• urticarial rash (hives, itching from an allergic reaction);
• measles-like rash;
• Stevens-Johnson syndrome (severe reaction causing the skin and mucous membranes to blister, die, and shed);
• nerve deafness (hearing loss from damage to the inner ear);
• otitis media (ear infection);
• retinitis (inflammation of the retina of the eye);
• optic neuritis (inflammation of the optic nerve);
• conjunctivitis (pink eye);
• ocular palsies (dysfunction of the ocular nerve);
• epididymitis (inflammation of the epididymis);
• paresthesia (burning or prickling of the skin);
In the comprehensive report evaluating scientific evidence, Adverse Effects of Vaccines: Evidence and Causality, published in 2012 by the Institute of Medicine (IOM), 30 reported vaccine adverse events following the Measles, Mumps, and Rubella (MMR) vaccine were evaluated by a physician committee.
These adverse events included measles inclusion body encephalitis, febrile seizures, arthritis, meningitis, Guillain Barre Syndrome, autism, diabetes mellitus, optic neuritis, transverse myelitis and more.
In 23 of the 30 measles, mumps, and rubella (MMR) vaccine-related adverse events evaluated, the IOM committee concluded that there was inadequate evidence to support or reject a causal relationship between the MMR vaccine and the reported adverse event, primarily because there was either an absence of methodologically sound published studies or too few quality studies to make a determination.
The IOM committee, however, concluded that the scientific evidence “convincingly supports” a causal relationship between febrile seizures, anaphylaxis, and measles inclusion body encephalitis in immunocompromised individuals and the MMR vaccine and favored acceptance of a causal relationship between transient arthralgia in both children and women and the MMR vaccine.
The IOM committee also concluded that it favored rejection of a causal association between both autism and the MMR vaccine and Type 1 diabetes and the MMR vaccine, however, both of these conclusions were made following the review of only five epidemiological studies.
In 2012, the Cochrane Collaborative examined 57 studies and clinical trials involving approximately 14.7 million children who had received the MMR vaccine.
While the study authors stated that they were not able to detect a “significant” association between MMR vaccine and autism, asthma, leukemia, hay fever, type I diabetes, gait disturbance, Crohn’s disease, demyelinating diseases or bacterial or viral infections, they reported that “The design and reporting of safety outcomes in MMR vaccine studies, both pre- and post-marketing, are largely inadequate.”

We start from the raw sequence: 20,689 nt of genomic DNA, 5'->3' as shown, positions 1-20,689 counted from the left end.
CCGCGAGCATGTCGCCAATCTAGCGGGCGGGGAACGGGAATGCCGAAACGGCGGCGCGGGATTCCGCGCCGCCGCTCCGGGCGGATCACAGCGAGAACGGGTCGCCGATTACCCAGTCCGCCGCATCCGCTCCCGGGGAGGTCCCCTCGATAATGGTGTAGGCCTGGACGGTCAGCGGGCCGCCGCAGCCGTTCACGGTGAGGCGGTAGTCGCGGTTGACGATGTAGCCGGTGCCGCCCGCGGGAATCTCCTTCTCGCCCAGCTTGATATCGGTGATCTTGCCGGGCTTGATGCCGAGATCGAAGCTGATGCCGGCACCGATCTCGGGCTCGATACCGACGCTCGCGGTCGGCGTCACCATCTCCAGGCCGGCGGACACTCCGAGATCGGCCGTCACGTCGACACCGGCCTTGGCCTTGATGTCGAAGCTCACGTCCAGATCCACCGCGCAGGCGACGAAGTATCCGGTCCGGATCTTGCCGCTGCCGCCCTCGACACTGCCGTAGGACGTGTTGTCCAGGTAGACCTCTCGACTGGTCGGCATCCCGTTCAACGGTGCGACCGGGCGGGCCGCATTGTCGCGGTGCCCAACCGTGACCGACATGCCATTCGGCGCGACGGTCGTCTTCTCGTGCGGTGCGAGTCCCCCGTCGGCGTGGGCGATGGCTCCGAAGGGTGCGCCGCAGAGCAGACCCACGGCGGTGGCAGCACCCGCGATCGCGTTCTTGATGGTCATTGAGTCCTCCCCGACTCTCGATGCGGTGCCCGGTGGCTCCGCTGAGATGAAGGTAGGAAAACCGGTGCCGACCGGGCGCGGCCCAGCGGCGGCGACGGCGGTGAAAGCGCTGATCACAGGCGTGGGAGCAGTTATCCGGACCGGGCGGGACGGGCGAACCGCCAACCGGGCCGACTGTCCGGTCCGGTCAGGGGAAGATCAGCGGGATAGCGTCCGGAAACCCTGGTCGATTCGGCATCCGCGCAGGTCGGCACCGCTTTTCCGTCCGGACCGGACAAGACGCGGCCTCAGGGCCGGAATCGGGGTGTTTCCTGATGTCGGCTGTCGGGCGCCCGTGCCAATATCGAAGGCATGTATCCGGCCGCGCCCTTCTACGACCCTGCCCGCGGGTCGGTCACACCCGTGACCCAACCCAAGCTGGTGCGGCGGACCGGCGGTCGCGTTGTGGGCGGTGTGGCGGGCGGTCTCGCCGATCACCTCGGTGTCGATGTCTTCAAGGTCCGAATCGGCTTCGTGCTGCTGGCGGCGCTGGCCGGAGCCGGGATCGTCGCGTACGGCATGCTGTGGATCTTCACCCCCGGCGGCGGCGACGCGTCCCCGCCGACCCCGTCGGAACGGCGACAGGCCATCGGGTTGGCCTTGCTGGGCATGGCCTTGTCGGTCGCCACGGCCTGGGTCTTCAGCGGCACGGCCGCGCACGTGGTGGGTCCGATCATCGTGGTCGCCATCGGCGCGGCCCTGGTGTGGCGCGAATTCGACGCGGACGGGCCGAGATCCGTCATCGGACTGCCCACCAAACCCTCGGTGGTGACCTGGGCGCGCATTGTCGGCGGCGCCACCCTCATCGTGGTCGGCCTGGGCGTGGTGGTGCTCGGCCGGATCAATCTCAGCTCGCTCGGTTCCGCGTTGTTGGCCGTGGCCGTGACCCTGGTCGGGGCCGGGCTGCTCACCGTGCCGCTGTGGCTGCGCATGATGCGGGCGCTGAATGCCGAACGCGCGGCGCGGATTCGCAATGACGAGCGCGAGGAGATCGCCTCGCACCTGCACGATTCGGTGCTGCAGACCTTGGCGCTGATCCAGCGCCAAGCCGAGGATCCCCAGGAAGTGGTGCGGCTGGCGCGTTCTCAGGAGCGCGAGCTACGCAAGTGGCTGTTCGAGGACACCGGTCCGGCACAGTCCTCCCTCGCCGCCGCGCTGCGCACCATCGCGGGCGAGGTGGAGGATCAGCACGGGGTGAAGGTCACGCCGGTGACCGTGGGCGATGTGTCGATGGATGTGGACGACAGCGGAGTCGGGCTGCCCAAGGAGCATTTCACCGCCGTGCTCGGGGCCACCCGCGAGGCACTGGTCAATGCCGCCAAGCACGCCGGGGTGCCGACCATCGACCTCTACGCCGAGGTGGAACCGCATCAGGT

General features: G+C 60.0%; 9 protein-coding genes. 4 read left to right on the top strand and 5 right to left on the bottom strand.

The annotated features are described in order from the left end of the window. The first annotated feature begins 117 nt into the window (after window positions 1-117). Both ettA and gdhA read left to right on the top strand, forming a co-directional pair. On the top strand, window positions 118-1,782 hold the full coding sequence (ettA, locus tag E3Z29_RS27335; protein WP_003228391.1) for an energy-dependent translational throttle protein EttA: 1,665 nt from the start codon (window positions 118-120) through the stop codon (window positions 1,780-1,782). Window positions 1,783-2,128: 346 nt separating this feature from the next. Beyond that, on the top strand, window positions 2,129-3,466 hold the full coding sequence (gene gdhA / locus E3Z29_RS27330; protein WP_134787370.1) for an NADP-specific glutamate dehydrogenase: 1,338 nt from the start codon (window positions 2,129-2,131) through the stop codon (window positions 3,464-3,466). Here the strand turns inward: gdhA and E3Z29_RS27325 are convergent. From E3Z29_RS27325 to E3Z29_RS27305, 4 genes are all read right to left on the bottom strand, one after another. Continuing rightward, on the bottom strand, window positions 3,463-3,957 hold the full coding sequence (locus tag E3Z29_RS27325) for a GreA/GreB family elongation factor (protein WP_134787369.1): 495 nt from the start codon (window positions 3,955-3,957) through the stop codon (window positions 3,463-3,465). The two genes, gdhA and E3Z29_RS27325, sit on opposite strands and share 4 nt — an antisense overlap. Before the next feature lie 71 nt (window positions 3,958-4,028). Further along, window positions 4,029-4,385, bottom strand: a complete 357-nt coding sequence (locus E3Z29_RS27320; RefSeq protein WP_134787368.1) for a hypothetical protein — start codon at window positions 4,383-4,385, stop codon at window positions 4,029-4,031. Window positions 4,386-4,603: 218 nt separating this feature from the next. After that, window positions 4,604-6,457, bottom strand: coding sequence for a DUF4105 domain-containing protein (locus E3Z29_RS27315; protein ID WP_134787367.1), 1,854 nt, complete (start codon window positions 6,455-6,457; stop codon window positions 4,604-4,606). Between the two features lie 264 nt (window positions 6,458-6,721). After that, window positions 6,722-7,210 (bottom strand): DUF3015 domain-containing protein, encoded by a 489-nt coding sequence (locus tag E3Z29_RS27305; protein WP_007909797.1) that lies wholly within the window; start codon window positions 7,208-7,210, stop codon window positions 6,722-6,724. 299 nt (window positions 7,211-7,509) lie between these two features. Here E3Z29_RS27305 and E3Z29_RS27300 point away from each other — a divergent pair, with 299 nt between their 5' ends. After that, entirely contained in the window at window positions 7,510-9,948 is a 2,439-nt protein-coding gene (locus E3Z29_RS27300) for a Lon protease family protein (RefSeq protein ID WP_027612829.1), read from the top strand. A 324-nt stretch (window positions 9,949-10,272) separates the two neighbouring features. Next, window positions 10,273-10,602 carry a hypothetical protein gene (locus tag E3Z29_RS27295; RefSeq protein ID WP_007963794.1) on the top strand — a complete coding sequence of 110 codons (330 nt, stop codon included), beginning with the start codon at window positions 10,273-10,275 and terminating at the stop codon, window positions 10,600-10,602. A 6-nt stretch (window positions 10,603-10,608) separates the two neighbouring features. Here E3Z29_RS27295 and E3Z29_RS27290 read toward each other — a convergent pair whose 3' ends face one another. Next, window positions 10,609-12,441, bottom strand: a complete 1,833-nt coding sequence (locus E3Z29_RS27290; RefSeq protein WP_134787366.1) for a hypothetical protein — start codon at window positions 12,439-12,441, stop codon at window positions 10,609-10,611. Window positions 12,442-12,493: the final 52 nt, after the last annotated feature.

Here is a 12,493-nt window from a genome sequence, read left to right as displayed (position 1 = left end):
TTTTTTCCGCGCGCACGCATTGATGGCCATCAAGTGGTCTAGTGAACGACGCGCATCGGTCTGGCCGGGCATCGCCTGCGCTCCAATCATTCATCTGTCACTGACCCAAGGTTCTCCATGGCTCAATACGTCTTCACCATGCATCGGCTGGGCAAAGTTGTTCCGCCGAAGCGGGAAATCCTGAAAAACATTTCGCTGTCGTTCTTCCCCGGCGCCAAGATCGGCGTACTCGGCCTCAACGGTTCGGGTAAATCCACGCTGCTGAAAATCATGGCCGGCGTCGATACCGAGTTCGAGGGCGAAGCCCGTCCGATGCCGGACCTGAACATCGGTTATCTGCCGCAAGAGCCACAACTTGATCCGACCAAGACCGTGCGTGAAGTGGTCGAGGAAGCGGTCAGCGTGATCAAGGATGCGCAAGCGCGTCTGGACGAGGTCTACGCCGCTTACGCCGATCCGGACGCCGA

As of November 30, 2018, in the US there have been more than 93,179 reports of measles vaccine reactions, hospitalizations, injuries and deaths following measles vaccinations made to the federal Vaccine Adverse Events Reporting System (VAERS), including 459 related deaths, 6,936 hospitalizations, and 1,748 related disabilities.
Over 50% of those adverse events occurred in children three years old and under. However, the numbers of vaccine-related injuries and deaths reported to VAERS may not reflect the true number of serious health problems that occur develop after MMR vaccination.
Even though the National Childhood Vaccine Injury Act of 1986 legally required pediatricians and other vaccine providers to report serious health problems following vaccination to federal health agencies (VAERS), many doctors and other medical workers giving vaccines to children and adults fail to report vaccine-related health problem to VAERS.
There is evidence that only between one and 10 percent of serious health problems that occur after use of prescription drugs or vaccines in the U.S. are ever reported to federal health officials, who are responsible for regulating the safety of drugs and vaccines and issue national vaccine policy recommendations.
As of January, 2019, until March, 2019, there have been 1,258 claims filed in the federal Vaccine Injury Compensation Program (VICP) for 82 deaths and 1,176 injuries that occurred after measles vaccination.
Of that number, the U.S. Court of Claims administering the VICP has compensated 483 children and adults, who have filed claims for measles vaccine injury.
Read the second part of this articlehere
May 25, 2019